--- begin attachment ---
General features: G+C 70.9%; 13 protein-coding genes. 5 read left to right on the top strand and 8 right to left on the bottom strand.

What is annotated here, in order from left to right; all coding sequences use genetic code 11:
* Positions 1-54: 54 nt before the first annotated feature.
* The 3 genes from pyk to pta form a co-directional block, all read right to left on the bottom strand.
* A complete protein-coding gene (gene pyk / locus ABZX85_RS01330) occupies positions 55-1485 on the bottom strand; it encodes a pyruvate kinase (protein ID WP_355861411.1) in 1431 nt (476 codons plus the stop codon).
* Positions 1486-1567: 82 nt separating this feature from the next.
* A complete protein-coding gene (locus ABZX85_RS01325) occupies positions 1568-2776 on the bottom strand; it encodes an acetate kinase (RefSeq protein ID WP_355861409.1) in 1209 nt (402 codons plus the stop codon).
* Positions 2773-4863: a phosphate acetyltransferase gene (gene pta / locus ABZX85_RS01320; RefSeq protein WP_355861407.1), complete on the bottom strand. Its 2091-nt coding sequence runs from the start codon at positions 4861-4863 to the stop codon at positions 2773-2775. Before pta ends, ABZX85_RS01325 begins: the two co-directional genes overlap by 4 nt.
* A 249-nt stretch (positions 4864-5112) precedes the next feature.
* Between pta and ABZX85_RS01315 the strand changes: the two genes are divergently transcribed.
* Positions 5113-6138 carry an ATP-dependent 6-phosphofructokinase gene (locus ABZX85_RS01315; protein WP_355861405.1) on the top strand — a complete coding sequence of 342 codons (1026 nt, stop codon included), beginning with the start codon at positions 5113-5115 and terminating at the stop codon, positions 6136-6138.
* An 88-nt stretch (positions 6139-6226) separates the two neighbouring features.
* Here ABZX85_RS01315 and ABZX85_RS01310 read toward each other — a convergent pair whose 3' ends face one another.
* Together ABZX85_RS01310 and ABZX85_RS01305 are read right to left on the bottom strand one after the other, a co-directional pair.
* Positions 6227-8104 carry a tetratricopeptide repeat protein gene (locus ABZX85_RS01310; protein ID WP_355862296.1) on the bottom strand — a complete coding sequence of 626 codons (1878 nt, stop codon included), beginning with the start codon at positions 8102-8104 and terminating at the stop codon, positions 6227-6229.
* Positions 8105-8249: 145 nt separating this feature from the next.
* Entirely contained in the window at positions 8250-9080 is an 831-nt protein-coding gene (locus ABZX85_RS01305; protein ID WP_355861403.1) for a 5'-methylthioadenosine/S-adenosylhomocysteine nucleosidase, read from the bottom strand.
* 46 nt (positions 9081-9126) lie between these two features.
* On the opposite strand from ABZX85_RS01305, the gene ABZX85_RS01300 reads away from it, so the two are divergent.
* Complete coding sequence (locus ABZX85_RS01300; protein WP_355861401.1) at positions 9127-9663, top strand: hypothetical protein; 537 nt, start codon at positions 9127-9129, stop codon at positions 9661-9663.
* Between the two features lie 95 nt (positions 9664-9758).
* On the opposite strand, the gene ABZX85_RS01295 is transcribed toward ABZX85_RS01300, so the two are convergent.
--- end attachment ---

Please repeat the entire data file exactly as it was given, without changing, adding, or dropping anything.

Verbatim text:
General features: G+C 70.9%; 13 protein-coding genes. 5 read left to right on the top strand and 8 right to left on the bottom strand.

What is annotated here, in order from left to right; all coding sequences use genetic code 11:
* Positions 1-54: 54 nt before the first annotated feature.
* The 3 genes from pyk to pta form a co-directional block, all read right to left on the bottom strand.
* A complete protein-coding gene (gene pyk / locus ABZX85_RS01330) occupies positions 55-1485 on the bottom strand; it encodes a pyruvate kinase (protein ID WP_355861411.1) in 1431 nt (476 codons plus the stop codon).
* Positions 1486-1567: 82 nt separating this feature from the next.
* A complete protein-coding gene (locus ABZX85_RS01325) occupies positions 1568-2776 on the bottom strand; it encodes an acetate kinase (RefSeq protein ID WP_355861409.1) in 1209 nt (402 codons plus the stop codon).
* Positions 2773-4863: a phosphate acetyltransferase gene (gene pta / locus ABZX85_RS01320; RefSeq protein WP_355861407.1), complete on the bottom strand. Its 2091-nt coding sequence runs from the start codon at positions 4861-4863 to the stop codon at positions 2773-2775. Before pta ends, ABZX85_RS01325 begins: the two co-directional genes overlap by 4 nt.
* A 249-nt stretch (positions 4864-5112) precedes the next feature.
* Between pta and ABZX85_RS01315 the strand changes: the two genes are divergently transcribed.
* Positions 5113-6138 carry an ATP-dependent 6-phosphofructokinase gene (locus ABZX85_RS01315; protein WP_355861405.1) on the top strand — a complete coding sequence of 342 codons (1026 nt, stop codon included), beginning with the start codon at positions 5113-5115 and terminating at the stop codon, positions 6136-6138.
* An 88-nt stretch (positions 6139-6226) separates the two neighbouring features.
* Here ABZX85_RS01315 and ABZX85_RS01310 read toward each other — a convergent pair whose 3' ends face one another.
* Together ABZX85_RS01310 and ABZX85_RS01305 are read right to left on the bottom strand one after the other, a co-directional pair.
* Positions 6227-8104 carry a tetratricopeptide repeat protein gene (locus ABZX85_RS01310; protein ID WP_355862296.1) on the bottom strand — a complete coding sequence of 626 codons (1878 nt, stop codon included), beginning with the start codon at positions 8102-8104 and terminating at the stop codon, positions 6227-6229.
* Positions 8105-8249: 145 nt separating this feature from the next.
* Entirely contained in the window at positions 8250-9080 is an 831-nt protein-coding gene (locus ABZX85_RS01305; protein ID WP_355861403.1) for a 5'-methylthioadenosine/S-adenosylhomocysteine nucleosidase, read from the bottom strand.
* 46 nt (positions 9081-9126) lie between these two features.
* On the opposite strand from ABZX85_RS01305, the gene ABZX85_RS01300 reads away from it, so the two are divergent.
* Complete coding sequence (locus ABZX85_RS01300; protein WP_355861401.1) at positions 9127-9663, top strand: hypothetical protein; 537 nt, start codon at positions 9127-9129, stop codon at positions 9661-9663.
* Between the two features lie 95 nt (positions 9664-9758).
* On the opposite strand, the gene ABZX85_RS01295 is transcribed toward ABZX85_RS01300, so the two are convergent.